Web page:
1. Ellaine, I think it would be really difficult to monitor something like that. because how are you going to figure out if they clicked the ad in the middle of the video, or at the end? And if they did, does that mean that they’re just impatient, or the video was super effective?

    2. Now, you’re thinking ahead. Advertisers could see what you would do after watching their video ad so they could study your behavior, that’s kinda like Big Brother of the Internet. What if viral videos could also control your mind? Creepy thought.

      1. Yes, it would be a little creepy, but think of the potential insight internet marketers would have.

        1. Well, yes, it would go a long way towards figuring out what is and isn’t effective in marketing videos. It’d also help monitor what kind of response a certain stimulus has. Funny – suddenly I’m thinking of Pavlov’s dogs.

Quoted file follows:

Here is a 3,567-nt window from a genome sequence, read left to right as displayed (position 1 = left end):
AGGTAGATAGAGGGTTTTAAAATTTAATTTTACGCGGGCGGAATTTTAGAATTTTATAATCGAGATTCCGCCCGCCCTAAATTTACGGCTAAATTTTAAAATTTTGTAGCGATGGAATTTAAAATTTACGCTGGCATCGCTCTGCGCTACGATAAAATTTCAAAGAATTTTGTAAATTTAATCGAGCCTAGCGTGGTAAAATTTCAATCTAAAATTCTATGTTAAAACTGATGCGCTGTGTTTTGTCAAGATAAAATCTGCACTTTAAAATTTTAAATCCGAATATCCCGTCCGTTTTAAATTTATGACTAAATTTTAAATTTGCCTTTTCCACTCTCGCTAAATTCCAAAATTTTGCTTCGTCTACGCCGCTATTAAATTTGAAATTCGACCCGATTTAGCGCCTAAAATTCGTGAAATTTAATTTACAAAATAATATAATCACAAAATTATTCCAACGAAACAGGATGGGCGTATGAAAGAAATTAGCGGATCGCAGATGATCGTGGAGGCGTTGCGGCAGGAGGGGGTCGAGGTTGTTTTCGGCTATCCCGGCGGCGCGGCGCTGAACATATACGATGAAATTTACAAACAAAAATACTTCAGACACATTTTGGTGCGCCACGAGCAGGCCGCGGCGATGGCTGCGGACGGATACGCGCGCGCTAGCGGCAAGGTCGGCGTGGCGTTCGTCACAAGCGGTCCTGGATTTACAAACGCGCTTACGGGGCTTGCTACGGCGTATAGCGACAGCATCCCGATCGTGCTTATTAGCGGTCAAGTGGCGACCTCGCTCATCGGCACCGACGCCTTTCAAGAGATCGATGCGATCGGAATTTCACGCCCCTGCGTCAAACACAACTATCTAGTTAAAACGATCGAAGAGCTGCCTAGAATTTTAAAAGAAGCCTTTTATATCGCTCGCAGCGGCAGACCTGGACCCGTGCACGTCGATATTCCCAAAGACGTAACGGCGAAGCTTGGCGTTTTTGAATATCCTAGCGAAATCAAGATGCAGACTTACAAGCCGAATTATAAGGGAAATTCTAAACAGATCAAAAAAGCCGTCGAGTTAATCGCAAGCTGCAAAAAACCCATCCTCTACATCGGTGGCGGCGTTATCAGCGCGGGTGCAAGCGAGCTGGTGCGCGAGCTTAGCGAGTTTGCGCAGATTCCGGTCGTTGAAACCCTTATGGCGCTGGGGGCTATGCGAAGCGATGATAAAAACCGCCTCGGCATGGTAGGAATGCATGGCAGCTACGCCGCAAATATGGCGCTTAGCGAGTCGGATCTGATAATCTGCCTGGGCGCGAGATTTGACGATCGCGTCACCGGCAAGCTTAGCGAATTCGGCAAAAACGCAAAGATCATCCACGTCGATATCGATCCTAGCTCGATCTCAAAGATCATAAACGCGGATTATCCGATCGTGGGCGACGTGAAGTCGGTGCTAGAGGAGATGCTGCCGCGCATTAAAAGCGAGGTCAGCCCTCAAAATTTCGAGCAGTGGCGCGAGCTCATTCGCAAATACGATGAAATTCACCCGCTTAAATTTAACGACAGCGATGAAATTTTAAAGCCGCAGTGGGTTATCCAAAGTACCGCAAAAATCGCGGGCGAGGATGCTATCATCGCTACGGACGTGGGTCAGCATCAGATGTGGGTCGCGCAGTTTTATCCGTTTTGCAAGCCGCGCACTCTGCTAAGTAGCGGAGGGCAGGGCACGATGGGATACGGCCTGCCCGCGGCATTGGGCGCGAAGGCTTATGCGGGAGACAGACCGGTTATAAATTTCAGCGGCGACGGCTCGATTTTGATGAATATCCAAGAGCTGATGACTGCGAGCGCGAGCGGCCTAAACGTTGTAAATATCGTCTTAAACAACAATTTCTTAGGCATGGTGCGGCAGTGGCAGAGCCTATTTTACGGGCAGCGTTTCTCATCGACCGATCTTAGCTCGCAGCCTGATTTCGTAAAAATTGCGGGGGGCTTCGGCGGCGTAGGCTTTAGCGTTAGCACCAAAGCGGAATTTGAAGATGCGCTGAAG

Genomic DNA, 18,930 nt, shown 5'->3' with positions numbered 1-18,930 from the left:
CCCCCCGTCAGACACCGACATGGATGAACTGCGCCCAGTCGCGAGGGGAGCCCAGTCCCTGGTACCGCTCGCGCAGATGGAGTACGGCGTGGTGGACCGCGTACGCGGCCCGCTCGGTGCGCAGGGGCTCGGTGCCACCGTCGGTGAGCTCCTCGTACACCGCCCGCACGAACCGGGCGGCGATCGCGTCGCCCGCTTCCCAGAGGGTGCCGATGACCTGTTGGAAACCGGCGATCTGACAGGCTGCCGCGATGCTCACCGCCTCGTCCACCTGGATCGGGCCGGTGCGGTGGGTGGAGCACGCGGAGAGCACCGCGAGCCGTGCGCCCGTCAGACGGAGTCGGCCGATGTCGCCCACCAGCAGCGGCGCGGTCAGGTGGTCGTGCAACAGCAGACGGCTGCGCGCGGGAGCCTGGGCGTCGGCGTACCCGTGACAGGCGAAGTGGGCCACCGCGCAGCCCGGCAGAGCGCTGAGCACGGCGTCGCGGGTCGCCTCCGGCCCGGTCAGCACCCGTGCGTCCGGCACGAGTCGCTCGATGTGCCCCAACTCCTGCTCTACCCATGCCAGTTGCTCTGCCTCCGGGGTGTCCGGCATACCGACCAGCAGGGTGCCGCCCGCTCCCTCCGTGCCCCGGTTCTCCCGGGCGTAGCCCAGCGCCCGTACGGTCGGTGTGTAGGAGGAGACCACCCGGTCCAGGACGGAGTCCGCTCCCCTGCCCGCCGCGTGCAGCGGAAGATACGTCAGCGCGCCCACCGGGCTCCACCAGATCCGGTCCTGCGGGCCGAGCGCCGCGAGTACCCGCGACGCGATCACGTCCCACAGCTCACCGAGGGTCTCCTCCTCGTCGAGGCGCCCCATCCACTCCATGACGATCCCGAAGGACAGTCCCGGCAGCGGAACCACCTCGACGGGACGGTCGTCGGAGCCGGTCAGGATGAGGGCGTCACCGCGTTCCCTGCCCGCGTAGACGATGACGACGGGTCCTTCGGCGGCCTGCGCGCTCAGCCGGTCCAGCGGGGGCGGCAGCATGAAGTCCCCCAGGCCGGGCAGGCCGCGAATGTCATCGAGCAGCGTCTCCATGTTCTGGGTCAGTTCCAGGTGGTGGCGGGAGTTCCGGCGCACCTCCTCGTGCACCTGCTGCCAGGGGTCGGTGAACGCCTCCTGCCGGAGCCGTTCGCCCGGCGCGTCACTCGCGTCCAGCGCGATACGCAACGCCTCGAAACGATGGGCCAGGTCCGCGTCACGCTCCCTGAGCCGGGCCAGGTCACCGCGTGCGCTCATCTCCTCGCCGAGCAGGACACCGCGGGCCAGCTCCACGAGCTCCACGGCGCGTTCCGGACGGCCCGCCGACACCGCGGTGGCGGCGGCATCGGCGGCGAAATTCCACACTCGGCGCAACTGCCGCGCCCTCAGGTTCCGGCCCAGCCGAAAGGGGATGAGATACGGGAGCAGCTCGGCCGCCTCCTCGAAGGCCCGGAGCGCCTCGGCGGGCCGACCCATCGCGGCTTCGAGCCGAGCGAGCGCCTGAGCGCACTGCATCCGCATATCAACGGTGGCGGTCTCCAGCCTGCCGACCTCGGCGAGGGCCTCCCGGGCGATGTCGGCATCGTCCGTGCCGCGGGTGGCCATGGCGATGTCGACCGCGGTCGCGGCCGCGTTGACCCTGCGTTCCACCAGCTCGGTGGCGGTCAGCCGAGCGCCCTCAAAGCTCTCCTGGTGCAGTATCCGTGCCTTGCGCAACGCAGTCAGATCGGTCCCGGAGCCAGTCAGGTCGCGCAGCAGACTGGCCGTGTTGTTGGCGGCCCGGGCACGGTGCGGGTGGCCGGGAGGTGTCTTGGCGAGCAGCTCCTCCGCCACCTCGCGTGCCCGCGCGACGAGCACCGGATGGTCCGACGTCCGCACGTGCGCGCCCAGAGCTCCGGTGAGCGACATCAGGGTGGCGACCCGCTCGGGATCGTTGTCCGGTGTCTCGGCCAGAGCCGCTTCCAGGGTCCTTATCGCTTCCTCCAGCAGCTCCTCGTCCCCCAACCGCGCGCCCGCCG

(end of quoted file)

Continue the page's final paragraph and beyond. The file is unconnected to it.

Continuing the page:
3. Ellaine, there’s something like that for blogs – it’s a tracking device that lets you know where readers found the link to your page. I don’t think there’s an equivalent program to monitor videos though.

  10. Now this is something that I could use in my blog. I’ve just recently put up short videos of real estate properties and tourist sites in my blog, just as an experiment. I wanted to see if my readers would like to see something new aside from articles. It would be great if I could track how many people watch my videos. Great post, thanks!

  11. That’s a sweet deal, Jeremy! Though admittedly, it took a while to pay off, but in the end it looks like you made a wise investment.

  12. Video is a powerful medium. Event tracking looks like a great way to analyze exactly what the user is interested in. Thanks.

  13. Awesome tip! This is the kind of post that keeps me coming back to read Shoemoney. πŸ˜€

  14. I’ve managed to miss shoe money up until now by staying focused on what is working for me already, but you’ve snuck through my blinkers Jeremy πŸ™‚

    Glad to get the video analytics tip. Ta!